Armed with umbrellas against the muggy weather, tens of thousands marched on the roads with no clear destination, shouting slogans including “fight for freedom, stand with Hong Kong”. Small pockets of protesters built makeshift barricades in parts of the city, a bid to disrupt traffic, before quickly dispersing.
Police had on Thursday rejected the application for a march to Beijing’s liaison office in the city, citing safety reasons, but tens of thousands went ahead and took to the streets, the 13th consecutive weekend of demonstrations since mass protests against a controversial extradition Bill escalated in June.
Security in the city has been ramped up this weekend, with huge water-filled barricades set up around the buildings next to Beijing’s liaison office in Sai Ying Pun and other government buildings – a previous target of some hardcore protesters. Roads in the area have been blocked to cut off access to the office.
The police’s new anti-riot water cannons, which were deployed for the first time in Tsuen Wan last Sunday, were also spotted in the area.
Subway operator MTR said trains would not stop at Sai Ying Pun station from 1.30pm, while sections of roads on Hong Kong Island had been closed, with tram services suspended.
Chief transport officer Lai Chui-ying said the exit of the Cross Harbour Tunnel had been temporarily blocked at the request of the police. She said Des Voeux Road West was blocked by large water-filled barriers in both directions, although the Transport Department had not been notified of this in advance. Bus routes were diverted, RTHK said.
In an alert to residents in the city, police on Saturday morning warned the public of “severe disruptions” ahead of a “public event this afternoon”.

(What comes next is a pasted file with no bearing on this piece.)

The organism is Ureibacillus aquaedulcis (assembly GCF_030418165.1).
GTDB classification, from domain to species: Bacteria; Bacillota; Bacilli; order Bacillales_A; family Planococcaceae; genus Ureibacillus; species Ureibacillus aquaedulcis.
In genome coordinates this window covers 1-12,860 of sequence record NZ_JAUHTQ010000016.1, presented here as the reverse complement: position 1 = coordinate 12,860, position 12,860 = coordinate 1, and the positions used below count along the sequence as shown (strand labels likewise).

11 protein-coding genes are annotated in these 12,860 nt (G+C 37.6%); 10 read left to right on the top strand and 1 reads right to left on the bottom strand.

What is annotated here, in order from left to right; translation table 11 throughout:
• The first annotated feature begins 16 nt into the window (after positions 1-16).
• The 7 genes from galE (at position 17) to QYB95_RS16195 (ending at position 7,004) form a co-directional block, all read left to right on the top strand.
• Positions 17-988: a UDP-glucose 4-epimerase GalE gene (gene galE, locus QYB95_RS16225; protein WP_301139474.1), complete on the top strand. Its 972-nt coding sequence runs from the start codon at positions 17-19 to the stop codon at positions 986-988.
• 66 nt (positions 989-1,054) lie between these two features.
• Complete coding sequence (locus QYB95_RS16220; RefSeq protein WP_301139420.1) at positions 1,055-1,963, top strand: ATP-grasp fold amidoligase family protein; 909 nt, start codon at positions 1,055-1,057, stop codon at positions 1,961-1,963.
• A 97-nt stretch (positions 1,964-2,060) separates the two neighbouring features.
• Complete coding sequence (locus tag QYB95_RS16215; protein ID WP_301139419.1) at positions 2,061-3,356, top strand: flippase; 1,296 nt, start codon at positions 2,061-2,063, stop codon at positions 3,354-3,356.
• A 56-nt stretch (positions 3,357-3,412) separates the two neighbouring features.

Fresh calls on Saturday morning circulating via messaging app Telegram urged netizens to assemble in Causeway Bay at 2pm.
This followed calls circulated on social media on Friday for people to join a Christian gathering at Wan Chai and to march to Central and Upper Albert Road, where Chief Executive Carrie Lam’s official residence is located. The group was thwarted by armed police who stopped them from accessing the road.
By 1pm, thousands gathered at Southorn Playground in Wan Chai chanting “Hong Kong, gah yau”, or “Hong Kong, keep it up”, as they started marching despite police warnings against unauthorized protests.
Police issued a warning to a group occupying part of Hennessy Road, asking them to leave immediately.
A local who only wanted to be known as Mr K. Fung, told The Straits Times that he was there to help out in whatever way he could, be it to direct traffic or to help when the triads come and bother people.
The 39-year-old odd-job laborer stressed that the government has “gotten it wrong if it thinks this is an issue that concerns the younger people”.
“This (political crisis) concerns all of us in Hong Kong,” he said.
Asked if he was afraid of getting arrested, Mr Fung said that in Hong Kong, there are now two things that people fear: triads and some police officers.
On Friday night, police warned that “according to the Public Order Ordinance, it is not necessary to notify the police for conducting public meeting for religious purpose”.
“However, anyone who plans to organise a public procession for religious purpose with more than 30 participants, he or she still needs to notify the police in accordance with Section 13 of the Public Order Ordinance,” the statement added.